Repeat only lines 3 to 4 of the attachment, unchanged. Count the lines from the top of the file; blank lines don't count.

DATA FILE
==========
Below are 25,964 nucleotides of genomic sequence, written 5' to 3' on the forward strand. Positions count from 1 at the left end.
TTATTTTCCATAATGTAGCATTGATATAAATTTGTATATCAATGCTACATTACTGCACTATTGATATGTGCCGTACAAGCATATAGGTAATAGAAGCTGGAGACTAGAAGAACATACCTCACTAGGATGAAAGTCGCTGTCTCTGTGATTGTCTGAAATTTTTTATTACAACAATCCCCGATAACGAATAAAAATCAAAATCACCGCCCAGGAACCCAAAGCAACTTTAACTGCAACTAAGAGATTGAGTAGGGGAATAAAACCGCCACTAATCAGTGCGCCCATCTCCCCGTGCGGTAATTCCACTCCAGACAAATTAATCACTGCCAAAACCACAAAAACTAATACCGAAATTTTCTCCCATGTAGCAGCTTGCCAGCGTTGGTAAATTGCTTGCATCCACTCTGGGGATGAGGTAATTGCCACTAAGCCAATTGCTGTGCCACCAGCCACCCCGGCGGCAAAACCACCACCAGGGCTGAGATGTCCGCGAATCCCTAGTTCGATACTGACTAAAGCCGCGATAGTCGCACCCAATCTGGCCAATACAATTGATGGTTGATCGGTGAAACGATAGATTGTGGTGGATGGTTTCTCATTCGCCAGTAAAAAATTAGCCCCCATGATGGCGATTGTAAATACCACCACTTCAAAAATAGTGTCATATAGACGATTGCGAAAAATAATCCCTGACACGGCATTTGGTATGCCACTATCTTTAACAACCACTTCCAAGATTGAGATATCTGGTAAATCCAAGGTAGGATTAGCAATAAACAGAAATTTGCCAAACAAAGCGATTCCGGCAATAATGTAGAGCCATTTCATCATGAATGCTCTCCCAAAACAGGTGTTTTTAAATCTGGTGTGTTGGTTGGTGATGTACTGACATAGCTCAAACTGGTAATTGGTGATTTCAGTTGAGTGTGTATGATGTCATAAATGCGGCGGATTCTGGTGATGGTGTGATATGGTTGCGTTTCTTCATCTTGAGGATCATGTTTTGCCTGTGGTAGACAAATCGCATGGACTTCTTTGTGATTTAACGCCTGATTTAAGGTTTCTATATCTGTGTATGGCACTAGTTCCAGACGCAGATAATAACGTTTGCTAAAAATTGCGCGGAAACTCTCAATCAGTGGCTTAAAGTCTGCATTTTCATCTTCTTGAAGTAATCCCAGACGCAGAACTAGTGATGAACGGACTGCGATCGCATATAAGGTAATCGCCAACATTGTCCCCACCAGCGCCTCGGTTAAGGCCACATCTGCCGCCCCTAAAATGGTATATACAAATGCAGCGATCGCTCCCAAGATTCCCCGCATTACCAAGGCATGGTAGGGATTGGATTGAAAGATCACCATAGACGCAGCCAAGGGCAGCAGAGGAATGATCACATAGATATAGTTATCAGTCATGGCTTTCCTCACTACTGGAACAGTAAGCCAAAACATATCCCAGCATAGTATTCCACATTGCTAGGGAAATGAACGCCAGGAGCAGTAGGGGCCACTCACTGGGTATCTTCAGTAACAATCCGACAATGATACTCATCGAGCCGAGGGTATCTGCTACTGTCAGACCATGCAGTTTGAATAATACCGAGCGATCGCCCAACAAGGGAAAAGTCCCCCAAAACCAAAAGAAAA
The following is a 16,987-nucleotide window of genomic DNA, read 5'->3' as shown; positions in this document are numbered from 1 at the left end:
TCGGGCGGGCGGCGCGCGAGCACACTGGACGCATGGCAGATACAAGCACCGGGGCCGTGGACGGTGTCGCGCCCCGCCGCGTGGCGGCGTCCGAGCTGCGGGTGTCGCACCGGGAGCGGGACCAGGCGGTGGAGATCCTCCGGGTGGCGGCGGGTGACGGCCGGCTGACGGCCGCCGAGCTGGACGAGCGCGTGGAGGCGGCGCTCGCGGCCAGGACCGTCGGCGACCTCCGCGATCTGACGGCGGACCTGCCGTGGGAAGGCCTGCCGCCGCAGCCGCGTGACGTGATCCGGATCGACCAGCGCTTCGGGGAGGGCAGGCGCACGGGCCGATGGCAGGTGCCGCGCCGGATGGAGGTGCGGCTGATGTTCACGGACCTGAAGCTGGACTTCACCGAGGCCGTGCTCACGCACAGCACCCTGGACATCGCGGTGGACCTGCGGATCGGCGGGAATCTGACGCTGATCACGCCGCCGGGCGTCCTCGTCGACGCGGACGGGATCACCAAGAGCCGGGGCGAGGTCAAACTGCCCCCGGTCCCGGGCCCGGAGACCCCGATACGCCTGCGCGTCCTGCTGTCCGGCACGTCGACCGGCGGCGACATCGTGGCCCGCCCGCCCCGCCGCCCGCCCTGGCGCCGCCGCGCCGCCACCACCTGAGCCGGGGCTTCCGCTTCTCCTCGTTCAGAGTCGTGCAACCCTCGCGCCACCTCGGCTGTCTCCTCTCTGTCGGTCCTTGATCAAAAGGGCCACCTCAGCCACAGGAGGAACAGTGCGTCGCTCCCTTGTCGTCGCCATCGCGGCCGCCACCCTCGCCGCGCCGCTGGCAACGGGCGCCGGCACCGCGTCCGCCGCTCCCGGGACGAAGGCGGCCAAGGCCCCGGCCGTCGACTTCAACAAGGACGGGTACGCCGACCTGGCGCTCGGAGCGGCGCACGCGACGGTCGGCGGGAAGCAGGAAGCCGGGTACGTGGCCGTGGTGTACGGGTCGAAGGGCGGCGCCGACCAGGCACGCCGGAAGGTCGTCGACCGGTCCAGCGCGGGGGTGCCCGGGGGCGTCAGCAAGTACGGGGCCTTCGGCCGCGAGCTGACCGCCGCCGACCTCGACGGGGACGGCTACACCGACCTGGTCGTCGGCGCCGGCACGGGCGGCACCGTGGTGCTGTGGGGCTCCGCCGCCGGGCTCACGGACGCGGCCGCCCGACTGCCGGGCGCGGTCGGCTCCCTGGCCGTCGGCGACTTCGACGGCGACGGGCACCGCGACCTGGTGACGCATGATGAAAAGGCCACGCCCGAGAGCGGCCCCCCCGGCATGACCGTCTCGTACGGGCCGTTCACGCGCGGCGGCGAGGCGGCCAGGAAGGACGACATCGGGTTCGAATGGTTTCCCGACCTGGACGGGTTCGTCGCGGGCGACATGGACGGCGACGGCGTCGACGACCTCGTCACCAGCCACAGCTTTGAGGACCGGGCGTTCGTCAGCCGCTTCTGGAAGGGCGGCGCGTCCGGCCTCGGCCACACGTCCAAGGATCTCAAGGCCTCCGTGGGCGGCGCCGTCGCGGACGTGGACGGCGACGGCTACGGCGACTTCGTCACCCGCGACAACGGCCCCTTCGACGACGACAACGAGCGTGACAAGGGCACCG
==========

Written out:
The following is a 16,987-nucleotide window of genomic DNA, read 5'->3' as shown; positions in this document are numbered from 1 at the left end:
TCGGGCGGGCGGCGCGCGAGCACACTGGACGCATGGCAGATACAAGCACCGGGGCCGTGGACGGTGTCGCGCCCCGCCGCGTGGCGGCGTCCGAGCTGCGGGTGTCGCACCGGGAGCGGGACCAGGCGGTGGAGATCCTCCGGGTGGCGGCGGGTGACGGCCGGCTGACGGCCGCCGAGCTGGACGAGCGCGTGGAGGCGGCGCTCGCGGCCAGGACCGTCGGCGACCTCCGCGATCTGACGGCGGACCTGCCGTGGGAAGGCCTGCCGCCGCAGCCGCGTGACGTGATCCGGATCGACCAGCGCTTCGGGGAGGGCAGGCGCACGGGCCGATGGCAGGTGCCGCGCCGGATGGAGGTGCGGCTGATGTTCACGGACCTGAAGCTGGACTTCACCGAGGCCGTGCTCACGCACAGCACCCTGGACATCGCGGTGGACCTGCGGATCGGCGGGAATCTGACGCTGATCACGCCGCCGGGCGTCCTCGTCGACGCGGACGGGATCACCAAGAGCCGGGGCGAGGTCAAACTGCCCCCGGTCCCGGGCCCGGAGACCCCGATACGCCTGCGCGTCCTGCTGTCCGGCACGTCGACCGGCGGCGACATCGTGGCCCGCCCGCCCCGCCGCCCGCCCTGGCGCCGCCGCGCCGCCACCACCTGAGCCGGGGCTTCCGCTTCTCCTCGTTCAGAGTCGTGCAACCCTCGCGCCACCTCGGCTGTCTCCTCTCTGTCGGTCCTTGATCAAAAGGGCCACCTCAGCCACAGGAGGAACAGTGCGTCGCTCCCTTGTCGTCGCCATCGCGGCCGCCACCCTCGCCGCGCCGCTGGCAACGGGCGCCGGCACCGCGTCCGCCGCTCCCGGGACGAAGGCGGCCAAGGCCCCGGCCGTCGACTTCAACAAGGACGGGTACGCCGACCTGGCGCTCGGAGCGGCGCACGCGACGGTCGGCGGGAAGCAGGAAGCCGGGTACGTGGCCGTGGTGTACGGGTCGAAGGGCGGCGCCGACCAGGCACGCCGGAAGGTCGTCGACCGGTCCAGCGCGGGGGTGCCCGGGGGCGTCAGCAAGTACGGGGCCTTCGGCCGCGAGCTGACCGCCGCCGACCTCGACGGGGACGGCTACACCGACCTGGTCGTCGGCGCCGGCACGGGCGGCACCGTGGTGCTGTGGGGCTCCGCCGCCGGGCTCACGGACGCGGCCGCCCGACTGCCGGGCGCGGTCGGCTCCCTGGCCGTCGGCGACTTCGACGGCGACGGGCACCGCGACCTGGTGACGCATGATGAAAAGGCCACGCCCGAGAGCGGCCCCCCCGGCATGACCGTCTCGTACGGGCCGTTCACGCGCGGCGGCGAGGCGGCCAGGAAGGACGACATCGGGTTCGAATGGTTTCCCGACCTGGACGGGTTCGTCGCGGGCGACATGGACGGCGACGGCGTCGACGACCTCGTCACCAGCCACAGCTTTGAGGACCGGGCGTTCGTCAGCCGCTTCTGGAAGGGCGGCGCGTCCGGCCTCGGCCACACGTCCAAGGATCTCAAGGCCTCCGTGGGCGGCGCCGTCGCGGACGTGGACGGCGACGGCTACGGCGACTTCGTCACCCGCGACAACGGCCCCTTCGACGACGACAACGAGCGTGACAAGGGCACCG